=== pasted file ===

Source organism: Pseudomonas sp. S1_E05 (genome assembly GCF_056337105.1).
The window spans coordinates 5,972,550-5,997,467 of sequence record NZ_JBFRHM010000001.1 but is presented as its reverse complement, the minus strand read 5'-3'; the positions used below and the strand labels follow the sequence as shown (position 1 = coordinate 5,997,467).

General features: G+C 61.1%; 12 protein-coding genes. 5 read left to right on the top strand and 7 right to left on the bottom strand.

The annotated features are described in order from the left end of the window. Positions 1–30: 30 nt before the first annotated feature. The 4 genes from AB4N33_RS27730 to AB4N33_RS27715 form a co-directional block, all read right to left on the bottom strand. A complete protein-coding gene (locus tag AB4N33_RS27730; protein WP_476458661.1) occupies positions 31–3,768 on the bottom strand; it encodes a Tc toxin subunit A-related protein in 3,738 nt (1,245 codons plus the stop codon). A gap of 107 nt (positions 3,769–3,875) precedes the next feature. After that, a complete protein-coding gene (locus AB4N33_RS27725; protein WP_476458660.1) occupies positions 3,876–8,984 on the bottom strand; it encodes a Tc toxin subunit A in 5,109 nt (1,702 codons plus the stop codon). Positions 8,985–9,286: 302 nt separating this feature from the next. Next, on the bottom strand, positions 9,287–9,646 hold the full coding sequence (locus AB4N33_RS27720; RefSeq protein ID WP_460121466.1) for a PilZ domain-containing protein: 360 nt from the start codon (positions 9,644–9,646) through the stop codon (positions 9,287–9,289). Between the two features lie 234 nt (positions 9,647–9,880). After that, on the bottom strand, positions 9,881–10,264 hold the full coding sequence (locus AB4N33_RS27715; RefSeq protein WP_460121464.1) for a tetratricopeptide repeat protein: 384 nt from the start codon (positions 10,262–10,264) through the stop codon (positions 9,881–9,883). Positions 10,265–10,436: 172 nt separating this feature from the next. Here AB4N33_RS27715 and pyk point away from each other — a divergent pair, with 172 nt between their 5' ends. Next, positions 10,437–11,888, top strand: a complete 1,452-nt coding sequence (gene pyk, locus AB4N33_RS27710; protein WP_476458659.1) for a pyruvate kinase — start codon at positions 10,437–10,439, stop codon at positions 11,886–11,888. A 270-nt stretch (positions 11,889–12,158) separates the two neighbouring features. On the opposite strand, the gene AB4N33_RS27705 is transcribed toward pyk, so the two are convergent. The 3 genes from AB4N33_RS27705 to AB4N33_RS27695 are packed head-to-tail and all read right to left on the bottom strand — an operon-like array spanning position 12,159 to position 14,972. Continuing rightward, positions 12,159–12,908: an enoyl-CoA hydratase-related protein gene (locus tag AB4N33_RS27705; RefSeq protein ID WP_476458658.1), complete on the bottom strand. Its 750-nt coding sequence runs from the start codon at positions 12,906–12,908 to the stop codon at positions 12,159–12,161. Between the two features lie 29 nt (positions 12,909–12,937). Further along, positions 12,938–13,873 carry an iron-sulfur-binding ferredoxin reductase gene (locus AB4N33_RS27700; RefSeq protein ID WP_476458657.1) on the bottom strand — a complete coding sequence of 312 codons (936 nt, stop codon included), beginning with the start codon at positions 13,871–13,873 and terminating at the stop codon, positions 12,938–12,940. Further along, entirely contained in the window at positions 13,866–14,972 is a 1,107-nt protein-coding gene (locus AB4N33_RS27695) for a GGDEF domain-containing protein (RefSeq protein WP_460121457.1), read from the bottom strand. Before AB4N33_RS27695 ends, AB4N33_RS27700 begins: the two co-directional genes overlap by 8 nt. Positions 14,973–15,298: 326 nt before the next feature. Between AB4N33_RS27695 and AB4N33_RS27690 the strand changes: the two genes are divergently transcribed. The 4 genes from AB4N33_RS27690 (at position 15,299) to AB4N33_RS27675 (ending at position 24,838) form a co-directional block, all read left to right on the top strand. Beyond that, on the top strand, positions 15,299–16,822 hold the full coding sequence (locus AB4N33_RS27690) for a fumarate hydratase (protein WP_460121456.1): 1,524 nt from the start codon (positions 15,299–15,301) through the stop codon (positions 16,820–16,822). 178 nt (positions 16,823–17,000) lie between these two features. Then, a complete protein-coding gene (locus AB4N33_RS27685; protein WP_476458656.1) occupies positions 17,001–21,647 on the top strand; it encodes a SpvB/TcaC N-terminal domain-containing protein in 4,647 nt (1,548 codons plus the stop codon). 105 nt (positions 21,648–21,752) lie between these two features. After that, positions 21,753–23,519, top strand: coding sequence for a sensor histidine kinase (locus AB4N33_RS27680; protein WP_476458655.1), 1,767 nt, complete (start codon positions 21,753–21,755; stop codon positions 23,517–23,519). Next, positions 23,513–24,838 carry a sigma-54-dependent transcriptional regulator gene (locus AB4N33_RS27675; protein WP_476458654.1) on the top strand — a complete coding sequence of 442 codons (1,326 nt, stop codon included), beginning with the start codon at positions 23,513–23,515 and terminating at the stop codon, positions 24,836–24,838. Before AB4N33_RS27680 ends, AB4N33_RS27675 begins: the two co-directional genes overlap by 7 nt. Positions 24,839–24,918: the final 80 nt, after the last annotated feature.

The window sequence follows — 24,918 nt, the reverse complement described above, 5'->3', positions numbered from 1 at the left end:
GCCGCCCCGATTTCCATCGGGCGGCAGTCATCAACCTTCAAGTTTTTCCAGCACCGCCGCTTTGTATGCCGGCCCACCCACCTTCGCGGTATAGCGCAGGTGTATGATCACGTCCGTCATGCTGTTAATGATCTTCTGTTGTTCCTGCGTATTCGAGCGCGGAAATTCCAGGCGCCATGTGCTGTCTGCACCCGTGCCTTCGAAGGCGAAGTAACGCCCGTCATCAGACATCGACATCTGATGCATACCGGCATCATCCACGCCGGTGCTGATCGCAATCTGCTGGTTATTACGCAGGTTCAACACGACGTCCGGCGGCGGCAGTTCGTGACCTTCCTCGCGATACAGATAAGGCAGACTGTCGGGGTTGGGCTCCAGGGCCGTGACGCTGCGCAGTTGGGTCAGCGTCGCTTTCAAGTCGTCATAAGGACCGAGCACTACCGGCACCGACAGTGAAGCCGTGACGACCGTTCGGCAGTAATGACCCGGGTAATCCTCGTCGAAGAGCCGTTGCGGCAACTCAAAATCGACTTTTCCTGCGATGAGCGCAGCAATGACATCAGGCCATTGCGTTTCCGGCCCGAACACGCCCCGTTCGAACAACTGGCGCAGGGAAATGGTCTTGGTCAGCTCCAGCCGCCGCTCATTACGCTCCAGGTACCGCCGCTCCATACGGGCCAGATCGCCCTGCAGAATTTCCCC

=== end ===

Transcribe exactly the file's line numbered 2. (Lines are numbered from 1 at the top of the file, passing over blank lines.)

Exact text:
The window spans coordinates 5,972,550-5,997,467 of sequence record NZ_JBFRHM010000001.1 but is presented as its reverse complement, the minus strand read 5'-3'; the positions used below and the strand labels follow the sequence as shown (position 1 = coordinate 5,997,467).